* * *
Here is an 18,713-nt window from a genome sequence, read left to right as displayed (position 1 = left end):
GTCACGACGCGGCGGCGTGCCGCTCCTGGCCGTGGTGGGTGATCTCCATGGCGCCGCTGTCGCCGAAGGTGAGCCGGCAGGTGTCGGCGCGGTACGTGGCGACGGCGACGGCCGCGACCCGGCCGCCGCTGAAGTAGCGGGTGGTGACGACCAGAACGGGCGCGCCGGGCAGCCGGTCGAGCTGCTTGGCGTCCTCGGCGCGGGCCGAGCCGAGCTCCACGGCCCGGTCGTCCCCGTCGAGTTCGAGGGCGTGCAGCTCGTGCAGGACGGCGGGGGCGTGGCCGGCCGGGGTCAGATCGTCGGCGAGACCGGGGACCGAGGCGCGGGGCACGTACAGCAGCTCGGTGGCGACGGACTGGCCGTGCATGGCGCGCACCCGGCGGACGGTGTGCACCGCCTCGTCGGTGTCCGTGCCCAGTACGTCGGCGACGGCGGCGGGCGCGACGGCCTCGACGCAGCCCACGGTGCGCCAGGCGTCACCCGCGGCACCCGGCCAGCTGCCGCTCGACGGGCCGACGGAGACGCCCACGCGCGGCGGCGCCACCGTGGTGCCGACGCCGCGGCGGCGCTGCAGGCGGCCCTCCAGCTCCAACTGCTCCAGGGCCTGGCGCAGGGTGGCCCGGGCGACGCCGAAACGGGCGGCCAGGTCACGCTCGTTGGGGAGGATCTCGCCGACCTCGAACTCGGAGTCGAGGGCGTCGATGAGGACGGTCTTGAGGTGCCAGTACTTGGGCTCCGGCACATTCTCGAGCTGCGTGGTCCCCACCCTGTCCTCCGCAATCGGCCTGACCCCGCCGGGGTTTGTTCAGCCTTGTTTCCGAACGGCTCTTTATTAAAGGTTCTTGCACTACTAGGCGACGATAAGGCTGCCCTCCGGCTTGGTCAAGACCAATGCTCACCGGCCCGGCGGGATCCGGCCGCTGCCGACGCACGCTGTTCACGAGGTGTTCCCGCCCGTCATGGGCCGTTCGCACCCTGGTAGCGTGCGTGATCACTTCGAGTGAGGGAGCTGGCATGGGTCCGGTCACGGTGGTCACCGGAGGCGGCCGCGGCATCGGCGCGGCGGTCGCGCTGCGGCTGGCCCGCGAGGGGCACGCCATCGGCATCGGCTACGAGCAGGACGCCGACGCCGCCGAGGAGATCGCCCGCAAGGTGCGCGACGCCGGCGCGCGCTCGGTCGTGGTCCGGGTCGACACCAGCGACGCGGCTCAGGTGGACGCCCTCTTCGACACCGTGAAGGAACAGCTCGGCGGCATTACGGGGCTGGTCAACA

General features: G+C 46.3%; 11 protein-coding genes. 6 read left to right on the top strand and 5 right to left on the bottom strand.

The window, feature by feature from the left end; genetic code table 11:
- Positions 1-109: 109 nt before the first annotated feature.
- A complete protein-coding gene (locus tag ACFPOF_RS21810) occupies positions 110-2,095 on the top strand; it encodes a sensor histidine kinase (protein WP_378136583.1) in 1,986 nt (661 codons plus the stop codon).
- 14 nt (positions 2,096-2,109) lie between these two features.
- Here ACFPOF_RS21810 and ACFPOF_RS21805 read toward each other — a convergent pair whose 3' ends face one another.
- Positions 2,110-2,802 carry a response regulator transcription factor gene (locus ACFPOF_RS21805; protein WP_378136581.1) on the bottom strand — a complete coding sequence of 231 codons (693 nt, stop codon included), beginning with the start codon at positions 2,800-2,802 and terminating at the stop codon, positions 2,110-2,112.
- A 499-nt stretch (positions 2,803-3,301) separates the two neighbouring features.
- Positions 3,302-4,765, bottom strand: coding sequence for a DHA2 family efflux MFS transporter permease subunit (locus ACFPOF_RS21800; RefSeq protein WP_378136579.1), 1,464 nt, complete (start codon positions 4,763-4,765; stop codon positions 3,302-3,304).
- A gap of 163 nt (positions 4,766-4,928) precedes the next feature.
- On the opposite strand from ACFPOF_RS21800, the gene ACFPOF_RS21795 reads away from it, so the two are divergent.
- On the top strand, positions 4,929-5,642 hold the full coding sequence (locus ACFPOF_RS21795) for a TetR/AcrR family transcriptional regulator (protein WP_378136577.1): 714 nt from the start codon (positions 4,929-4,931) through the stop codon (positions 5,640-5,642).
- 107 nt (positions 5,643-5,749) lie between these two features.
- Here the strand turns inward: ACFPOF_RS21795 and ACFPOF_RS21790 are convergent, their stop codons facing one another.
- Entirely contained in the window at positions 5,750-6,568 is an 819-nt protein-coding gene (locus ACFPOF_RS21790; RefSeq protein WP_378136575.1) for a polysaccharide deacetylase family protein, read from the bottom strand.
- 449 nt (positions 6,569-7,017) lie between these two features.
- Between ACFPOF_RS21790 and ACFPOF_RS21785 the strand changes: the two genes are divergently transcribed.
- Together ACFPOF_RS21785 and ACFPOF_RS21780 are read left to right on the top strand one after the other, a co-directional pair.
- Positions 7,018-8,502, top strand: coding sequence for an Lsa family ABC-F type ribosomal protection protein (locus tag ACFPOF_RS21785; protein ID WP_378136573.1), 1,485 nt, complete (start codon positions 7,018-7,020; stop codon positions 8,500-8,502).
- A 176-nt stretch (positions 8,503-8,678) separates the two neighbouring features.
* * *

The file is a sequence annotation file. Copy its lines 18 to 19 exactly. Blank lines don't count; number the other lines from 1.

- 449 nt (positions 6,569-7,017) lie between these two features.
- Between ACFPOF_RS21790 and ACFPOF_RS21785 the strand changes: the two genes are divergently transcribed.